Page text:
This year’s UTSU Annual General Meeting heard discussions and debates concerning the union’s separation with UTMSU, banning the running of teams in UTSU elections, and demands for opposition regarding Doug Ford’s free speech policy on October 30th.

 

Presidential Address

To commence the meeting, UTSU President Anne Boucher’s gave a speech focusing primarily on the union’s strong financial standing since the last AGM, as well as their priority of maintain healthy relationships with campus.

According to the UTSU’s 2018 audited financial statements, the union reported a surplus of $492,887, up from $23,521 in 2017. This is the largest surplus the UTSU has seen in many years.

Boucher also hoped that the UTSU would begin moving in a new direction.

“Behind us are years of the UTSU not listening to its constituents,” she concluded, “years of financial mismanagement, years of the UTSU playing politics, and years of the UTSU playing as a mouthpiece to one of the most corrupt organizations in the country,” in reference to the Canadian Federation of Students (CFS). UTSU has previously advocated against the CFS and sought to terminate their membership.

Following Boucher’s statements a question period was held to give students and union members the opportunity to ask the UTSU executive team any questions.

 

Question Period

U of T student Joshua Bowman asked Boucher if there is currently a campaign to collect signatures to hold a referendum on staying with the CFS. Boucher said that students on campus are gathering signatures, but the UTSU has not been involved with the efforts.

When asked about the student commons delays, UTSU VP Operations Tyler Biswurm stated that since the building is so old many unforeseen problems have arisen.

Biswurm went on to say that much of the construction is out of the union’s hands, stating, “The construction project is completely taken up by the university. We have no direct ownership over the construction project.” Biswurn then stated that the UTSU does not own the building but instead leases it from the university for their use.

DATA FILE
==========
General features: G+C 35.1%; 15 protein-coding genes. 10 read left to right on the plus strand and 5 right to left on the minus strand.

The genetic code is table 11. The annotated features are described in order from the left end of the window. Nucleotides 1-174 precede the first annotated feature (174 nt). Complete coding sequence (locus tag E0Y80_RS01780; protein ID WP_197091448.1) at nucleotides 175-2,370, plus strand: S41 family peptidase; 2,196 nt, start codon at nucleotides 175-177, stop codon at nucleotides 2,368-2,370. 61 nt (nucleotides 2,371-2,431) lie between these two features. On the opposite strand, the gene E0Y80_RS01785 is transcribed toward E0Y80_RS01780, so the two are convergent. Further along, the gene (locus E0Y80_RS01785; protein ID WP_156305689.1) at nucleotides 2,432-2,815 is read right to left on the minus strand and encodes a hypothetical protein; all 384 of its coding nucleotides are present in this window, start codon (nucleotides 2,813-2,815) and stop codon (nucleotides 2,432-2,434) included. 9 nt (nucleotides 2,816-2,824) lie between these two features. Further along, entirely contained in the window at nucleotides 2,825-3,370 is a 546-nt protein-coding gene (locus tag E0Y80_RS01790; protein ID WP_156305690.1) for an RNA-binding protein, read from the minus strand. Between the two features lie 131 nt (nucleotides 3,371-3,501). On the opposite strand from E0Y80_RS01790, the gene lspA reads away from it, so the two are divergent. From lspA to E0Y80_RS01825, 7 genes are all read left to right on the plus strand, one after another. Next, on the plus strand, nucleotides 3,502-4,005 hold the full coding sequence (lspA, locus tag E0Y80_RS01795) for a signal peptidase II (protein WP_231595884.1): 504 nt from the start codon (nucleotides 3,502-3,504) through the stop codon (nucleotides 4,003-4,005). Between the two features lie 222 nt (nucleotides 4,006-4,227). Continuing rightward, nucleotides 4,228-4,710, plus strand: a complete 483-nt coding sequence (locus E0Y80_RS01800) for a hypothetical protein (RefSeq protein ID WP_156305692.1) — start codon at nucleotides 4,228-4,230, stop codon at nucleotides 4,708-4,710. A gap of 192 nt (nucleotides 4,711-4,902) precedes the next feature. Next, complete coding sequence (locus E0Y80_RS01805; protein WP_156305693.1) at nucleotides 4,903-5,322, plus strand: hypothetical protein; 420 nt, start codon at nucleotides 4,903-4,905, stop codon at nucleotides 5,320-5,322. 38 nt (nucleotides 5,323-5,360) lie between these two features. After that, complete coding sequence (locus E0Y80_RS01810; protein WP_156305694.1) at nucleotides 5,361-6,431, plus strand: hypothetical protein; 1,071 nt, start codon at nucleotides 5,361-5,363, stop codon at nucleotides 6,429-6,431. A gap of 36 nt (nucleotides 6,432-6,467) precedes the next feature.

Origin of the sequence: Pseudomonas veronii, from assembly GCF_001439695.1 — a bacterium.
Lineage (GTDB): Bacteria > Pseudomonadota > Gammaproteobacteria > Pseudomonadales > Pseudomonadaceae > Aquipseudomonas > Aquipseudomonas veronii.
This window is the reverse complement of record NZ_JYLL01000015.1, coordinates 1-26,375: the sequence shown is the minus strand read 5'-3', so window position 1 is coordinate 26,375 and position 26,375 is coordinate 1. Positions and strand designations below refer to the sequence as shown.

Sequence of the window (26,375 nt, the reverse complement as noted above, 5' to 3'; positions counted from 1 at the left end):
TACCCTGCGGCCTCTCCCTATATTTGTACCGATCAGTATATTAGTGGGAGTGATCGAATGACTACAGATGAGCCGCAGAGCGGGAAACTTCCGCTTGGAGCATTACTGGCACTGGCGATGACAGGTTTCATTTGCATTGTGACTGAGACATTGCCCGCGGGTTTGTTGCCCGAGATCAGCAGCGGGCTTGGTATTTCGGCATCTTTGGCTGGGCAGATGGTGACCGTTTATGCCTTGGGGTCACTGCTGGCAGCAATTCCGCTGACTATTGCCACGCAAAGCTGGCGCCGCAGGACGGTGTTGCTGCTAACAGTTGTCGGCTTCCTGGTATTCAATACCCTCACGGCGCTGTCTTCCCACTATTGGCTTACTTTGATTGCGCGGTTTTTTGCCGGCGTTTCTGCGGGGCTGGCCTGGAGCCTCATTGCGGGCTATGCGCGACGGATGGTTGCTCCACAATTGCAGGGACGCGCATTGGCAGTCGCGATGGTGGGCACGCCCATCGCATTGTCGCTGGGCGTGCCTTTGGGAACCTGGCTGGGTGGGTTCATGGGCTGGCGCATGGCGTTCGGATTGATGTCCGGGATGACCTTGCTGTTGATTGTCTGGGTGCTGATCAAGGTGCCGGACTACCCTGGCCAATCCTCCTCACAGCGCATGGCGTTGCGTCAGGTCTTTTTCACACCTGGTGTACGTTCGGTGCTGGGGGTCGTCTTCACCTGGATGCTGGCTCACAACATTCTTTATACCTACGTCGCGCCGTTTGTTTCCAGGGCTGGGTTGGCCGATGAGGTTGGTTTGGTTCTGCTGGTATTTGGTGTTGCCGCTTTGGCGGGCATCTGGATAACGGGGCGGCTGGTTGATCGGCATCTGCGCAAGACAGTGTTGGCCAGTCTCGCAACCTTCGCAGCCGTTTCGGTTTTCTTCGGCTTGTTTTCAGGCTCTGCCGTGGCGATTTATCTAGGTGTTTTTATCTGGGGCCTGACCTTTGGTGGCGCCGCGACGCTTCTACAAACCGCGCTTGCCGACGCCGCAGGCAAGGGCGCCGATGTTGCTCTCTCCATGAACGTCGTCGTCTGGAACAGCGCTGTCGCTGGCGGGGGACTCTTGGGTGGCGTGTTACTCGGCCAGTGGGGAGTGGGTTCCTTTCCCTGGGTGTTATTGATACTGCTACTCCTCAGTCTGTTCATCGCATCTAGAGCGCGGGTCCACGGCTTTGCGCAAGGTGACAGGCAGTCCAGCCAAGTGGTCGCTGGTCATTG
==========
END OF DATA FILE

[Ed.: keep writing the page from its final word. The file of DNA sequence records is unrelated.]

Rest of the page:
During this time the University of Toronto Mississauga Students’ Union’s (UTMSU) VP External Atif Abdullah questioned the UTSU for their alleged lack of involvement against the U of T’s Mandated Leave of Absence policy. As previously reported by The Medium, the policy proposes that, in rare cases, the administration can place a student on a leave of absence from the university.

Boucher responded by saying the UTSU supported the work the UTMSU and the Scarborough Campus Students’ Union (SCSU) had done, but she didn’t want students “to assume that just because [the UTSU] did not participate in all your endeavors that doesn’t mean we didn’t put a lot of effort into the cause.”

When asked about when the General Manager, who had been fired in July, would be replaced, Boucher stated that the union is currently in the process of hiring another one, and that much of the role had been absorbed by the president and VP operations positions.

It was also disclosed that since firing the General Manager, the UTSU has contracted former UTSU president Mathias Memmel to do the “day-to-day finances” of the union.

When asked whether it is a conflict of interest, Boucher stated, “When you have someone who has had three years of experience with an organization, they’re a good resource to have. He’s kept a very respectful distance from the operations of the UTSU, and the politics of the organization.”

The UTSU hopes to have a General Manager by the middle of November.

 

AGM Bans Slates for upcoming Elections

One of the biggest changes passed during the AGM was the banning of slates in UTSU elections. Boucher spoke on the issue, saying that students did not like the toxic nature of the union’s elections. “An issue I faced when I was an independent candidate was that it was very intimidating being against a bunch of slates. Your chances are very low since you’re running against bureaucracies.”

“I think that UTSU elections should be open and accessible,” she continued. “I think having more independent candidates will reinvigorate UTSU elections­—more diverse people may bring more people out.”